Team Cipher256 from Makerere University, Kampala Uganda which is behind WinSenga has made it to the grant finalists of Imagine Cup 2012. Its is among 13 teams selected as finalists and among the only two teams to make it from Africa. The other team from Africa is Vivid from Cairo,Egypt.
In its second year, the Imagine Cup grants is a three-year, $3 million competitive program which enables Imagine Cup participants to take their innovative projects to market as the next step in their business development. Imagine Cup and the grants are part of Microsoft’s YouthSpark program, which is the company’s commitment to reach 300 million youths in the next 3 years through technology, training, and experiences that empower them to imagine and realize their full potential. Last year, students from Croatia, Ecuador, Jordan and the United States won the grants and received funding and other support in the first year of the grants program.
The 13 teams selected as finalists received the highest marks based on a combination of criteria: impact & viability, team quality & motivation, solution design & motivation and problem definition. The winning grant applicants will be announced in December 2012 at the Social Innovation Summit in the Silicon Valley, and awarded with a grant package in the form of cash, software, resources and other on the ground support to help them establish a nonprofit or for-profit organization to bring their idea to reality.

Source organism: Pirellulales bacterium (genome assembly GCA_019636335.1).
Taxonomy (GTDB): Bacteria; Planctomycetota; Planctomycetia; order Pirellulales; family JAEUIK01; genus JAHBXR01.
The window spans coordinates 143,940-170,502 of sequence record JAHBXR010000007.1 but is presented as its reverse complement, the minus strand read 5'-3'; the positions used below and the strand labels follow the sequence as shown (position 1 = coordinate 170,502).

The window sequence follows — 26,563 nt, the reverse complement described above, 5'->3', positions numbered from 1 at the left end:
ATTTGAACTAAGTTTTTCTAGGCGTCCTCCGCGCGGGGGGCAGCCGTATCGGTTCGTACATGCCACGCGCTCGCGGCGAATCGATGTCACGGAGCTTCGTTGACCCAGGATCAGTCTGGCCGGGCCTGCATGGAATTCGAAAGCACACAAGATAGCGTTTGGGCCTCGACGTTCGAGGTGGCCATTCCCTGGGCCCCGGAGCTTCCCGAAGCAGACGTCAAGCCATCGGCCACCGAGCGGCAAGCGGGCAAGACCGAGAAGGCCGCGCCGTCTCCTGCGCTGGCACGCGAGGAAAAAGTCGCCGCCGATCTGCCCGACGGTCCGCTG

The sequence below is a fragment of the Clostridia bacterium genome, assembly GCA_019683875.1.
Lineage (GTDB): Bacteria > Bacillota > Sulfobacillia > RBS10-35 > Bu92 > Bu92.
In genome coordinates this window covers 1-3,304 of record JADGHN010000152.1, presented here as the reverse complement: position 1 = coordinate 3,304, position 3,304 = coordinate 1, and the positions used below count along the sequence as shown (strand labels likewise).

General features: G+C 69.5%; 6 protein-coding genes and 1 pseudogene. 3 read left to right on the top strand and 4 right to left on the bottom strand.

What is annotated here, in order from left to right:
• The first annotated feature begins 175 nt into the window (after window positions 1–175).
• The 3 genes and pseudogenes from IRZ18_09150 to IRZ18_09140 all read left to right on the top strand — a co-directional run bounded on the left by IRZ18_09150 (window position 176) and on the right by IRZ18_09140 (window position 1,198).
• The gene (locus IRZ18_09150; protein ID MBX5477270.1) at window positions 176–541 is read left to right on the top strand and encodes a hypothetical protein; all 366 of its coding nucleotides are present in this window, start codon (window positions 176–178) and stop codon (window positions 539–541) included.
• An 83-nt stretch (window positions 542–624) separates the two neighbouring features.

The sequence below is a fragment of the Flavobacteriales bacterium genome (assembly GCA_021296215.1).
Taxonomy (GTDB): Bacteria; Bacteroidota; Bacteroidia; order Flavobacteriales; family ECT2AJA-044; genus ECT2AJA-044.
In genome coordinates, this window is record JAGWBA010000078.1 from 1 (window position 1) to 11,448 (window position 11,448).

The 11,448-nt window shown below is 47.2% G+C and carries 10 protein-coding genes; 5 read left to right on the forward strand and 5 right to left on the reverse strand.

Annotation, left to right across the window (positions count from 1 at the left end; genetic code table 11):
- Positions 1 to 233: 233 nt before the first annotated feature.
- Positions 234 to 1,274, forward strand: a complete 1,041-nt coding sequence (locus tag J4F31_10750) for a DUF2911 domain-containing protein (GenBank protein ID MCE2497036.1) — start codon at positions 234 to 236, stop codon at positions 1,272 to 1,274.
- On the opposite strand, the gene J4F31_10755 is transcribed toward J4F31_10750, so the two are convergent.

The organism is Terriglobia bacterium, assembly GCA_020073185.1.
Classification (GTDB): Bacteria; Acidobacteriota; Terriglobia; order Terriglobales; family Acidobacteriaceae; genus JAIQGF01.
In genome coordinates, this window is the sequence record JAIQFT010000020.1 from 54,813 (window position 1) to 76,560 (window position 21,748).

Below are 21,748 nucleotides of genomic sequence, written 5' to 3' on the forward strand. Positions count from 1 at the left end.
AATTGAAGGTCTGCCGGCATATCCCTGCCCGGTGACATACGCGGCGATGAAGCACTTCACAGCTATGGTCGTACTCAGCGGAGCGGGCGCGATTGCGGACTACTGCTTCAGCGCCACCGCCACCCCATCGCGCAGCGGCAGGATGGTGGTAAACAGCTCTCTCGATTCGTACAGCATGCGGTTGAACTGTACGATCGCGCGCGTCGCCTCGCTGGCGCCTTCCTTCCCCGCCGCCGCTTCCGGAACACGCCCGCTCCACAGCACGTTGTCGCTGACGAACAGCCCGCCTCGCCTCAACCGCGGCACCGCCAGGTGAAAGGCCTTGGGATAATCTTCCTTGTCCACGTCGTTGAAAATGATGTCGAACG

WinSenga is an affordable mobile antenatal diagnosis solution implemented via a Window Phone. It comprises a modified Pinard Horn to which microphone is attached to detect and pick sounds which it feeds into the application. From this the application enables diagnosis to be carried out. The antenatal diagnosis is hence made timely, effective and most importantly, affordable. It can be used by medical personnel as well as expectant mothers, thus empowering them to monitor their pregnancies. WinSenga is also used to generate real-time statistical information on trends like Fetal Heart Rate (FHR) during labor, effectively substituting and/or complimenting the partograph.